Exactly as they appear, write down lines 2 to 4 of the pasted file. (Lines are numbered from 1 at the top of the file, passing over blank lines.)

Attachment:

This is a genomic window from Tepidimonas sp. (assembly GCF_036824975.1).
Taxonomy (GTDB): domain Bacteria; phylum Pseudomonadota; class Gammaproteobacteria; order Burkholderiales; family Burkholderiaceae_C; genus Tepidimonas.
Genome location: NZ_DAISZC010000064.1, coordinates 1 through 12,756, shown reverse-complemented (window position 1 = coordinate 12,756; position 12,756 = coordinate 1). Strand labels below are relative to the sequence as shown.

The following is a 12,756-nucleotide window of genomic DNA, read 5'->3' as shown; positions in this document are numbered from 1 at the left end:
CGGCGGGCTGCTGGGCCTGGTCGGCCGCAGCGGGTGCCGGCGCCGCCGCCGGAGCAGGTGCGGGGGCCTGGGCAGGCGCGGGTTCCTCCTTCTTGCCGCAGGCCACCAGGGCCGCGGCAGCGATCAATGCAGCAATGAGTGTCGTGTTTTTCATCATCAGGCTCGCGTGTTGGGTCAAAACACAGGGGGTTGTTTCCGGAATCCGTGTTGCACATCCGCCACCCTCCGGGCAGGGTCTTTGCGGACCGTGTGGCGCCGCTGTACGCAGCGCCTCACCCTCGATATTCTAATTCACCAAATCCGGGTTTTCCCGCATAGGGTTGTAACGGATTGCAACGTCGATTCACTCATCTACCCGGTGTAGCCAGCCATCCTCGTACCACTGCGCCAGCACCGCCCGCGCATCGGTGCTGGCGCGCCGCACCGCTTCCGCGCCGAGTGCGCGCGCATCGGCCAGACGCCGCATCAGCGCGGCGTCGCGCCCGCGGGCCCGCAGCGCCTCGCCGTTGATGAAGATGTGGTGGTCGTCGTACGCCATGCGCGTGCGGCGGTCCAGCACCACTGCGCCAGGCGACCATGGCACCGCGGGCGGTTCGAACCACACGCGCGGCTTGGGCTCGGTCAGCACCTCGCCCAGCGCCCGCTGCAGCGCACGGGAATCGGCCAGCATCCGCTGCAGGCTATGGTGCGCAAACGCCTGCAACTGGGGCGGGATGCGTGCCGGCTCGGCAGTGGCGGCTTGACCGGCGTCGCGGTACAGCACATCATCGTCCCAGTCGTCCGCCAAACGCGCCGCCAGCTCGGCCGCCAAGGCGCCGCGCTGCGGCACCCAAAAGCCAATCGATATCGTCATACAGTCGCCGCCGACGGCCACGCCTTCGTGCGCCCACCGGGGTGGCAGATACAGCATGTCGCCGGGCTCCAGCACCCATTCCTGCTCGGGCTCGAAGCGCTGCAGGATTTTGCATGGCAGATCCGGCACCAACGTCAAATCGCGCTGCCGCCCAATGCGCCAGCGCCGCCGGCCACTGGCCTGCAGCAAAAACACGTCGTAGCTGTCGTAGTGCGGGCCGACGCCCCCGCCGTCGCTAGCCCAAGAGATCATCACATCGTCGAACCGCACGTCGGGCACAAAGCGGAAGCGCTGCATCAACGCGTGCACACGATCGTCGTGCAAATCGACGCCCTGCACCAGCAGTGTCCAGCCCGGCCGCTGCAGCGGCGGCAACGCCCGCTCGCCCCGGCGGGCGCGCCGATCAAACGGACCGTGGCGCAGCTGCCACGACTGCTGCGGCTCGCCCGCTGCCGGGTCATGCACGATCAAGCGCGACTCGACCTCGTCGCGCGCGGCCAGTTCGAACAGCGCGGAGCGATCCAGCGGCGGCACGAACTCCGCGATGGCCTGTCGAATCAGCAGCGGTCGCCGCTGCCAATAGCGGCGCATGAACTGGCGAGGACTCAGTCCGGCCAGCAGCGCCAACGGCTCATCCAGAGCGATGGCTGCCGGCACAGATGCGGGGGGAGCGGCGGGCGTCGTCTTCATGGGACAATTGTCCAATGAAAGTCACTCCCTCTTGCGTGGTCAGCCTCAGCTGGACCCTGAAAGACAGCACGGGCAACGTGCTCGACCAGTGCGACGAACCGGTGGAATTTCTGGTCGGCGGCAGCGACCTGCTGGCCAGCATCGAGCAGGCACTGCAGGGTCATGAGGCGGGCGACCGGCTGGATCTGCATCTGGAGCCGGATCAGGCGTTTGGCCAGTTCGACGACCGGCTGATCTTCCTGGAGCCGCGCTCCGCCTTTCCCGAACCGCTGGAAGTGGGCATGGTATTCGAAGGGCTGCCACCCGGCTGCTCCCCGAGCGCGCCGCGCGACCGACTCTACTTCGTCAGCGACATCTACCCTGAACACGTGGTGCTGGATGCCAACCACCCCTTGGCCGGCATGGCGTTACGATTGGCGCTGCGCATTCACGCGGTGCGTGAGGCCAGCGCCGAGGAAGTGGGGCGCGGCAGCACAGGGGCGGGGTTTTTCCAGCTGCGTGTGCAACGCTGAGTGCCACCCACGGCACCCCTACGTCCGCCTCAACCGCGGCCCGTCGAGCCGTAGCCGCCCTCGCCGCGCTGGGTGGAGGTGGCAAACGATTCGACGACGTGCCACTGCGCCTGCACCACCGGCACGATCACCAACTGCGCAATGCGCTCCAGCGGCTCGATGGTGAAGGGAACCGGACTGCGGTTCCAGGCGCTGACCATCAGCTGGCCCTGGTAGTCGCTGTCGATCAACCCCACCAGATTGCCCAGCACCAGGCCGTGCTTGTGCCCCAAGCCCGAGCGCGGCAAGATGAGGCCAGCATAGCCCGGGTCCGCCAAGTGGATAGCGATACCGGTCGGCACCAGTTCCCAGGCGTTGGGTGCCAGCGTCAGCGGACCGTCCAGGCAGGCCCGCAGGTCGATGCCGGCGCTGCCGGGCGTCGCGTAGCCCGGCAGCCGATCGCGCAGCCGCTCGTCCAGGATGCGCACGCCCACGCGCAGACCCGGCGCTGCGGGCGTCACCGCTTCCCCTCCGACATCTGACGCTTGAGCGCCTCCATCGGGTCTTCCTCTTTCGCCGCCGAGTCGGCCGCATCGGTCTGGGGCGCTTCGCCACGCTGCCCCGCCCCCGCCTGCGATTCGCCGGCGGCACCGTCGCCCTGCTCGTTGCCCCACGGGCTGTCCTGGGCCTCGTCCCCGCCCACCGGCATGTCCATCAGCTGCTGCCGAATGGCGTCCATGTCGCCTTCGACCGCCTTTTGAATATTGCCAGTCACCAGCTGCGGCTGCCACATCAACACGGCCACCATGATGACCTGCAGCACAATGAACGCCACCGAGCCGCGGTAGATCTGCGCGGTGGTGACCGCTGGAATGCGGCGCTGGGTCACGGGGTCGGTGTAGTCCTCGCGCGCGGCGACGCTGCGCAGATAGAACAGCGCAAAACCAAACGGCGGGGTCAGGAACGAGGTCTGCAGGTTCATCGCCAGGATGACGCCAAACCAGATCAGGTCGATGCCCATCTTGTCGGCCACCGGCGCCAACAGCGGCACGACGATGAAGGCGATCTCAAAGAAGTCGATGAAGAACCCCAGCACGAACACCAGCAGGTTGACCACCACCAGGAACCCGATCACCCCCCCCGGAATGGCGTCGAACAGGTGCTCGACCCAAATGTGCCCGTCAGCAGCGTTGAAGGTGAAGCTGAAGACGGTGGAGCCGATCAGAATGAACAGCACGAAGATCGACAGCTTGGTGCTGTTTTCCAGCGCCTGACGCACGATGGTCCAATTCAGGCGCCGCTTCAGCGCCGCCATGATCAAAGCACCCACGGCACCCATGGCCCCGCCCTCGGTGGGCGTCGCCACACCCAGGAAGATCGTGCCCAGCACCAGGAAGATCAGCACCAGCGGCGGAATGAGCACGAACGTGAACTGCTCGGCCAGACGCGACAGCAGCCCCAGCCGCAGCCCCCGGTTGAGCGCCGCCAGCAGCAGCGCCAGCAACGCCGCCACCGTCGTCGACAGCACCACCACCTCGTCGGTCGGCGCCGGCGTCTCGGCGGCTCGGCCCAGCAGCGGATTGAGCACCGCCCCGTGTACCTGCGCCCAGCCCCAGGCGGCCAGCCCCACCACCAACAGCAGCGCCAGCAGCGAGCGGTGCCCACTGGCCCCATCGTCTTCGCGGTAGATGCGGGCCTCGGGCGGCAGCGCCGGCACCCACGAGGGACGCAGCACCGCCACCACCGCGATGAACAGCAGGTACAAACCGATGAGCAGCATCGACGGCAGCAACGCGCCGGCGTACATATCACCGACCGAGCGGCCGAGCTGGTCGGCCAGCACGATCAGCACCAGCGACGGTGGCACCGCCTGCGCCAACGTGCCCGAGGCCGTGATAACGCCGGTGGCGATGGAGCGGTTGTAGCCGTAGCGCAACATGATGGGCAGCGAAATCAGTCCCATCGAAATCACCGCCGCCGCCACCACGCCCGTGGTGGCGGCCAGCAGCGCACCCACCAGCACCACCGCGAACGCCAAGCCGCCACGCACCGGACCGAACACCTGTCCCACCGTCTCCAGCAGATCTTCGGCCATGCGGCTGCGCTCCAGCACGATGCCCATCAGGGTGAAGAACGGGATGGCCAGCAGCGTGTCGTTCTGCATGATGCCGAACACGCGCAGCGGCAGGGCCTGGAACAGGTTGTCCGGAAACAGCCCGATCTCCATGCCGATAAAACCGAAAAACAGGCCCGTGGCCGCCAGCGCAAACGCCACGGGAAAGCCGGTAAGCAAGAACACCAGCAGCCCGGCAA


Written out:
Taxonomy (GTDB): domain Bacteria; phylum Pseudomonadota; class Gammaproteobacteria; order Burkholderiales; family Burkholderiaceae_C; genus Tepidimonas.
Genome location: NZ_DAISZC010000064.1, coordinates 1 through 12,756, shown reverse-complemented (window position 1 = coordinate 12,756; position 12,756 = coordinate 1). Strand labels below are relative to the sequence as shown.

The following is a 12,756-nucleotide window of genomic DNA, read 5'->3' as shown; positions in this document are numbered from 1 at the left end: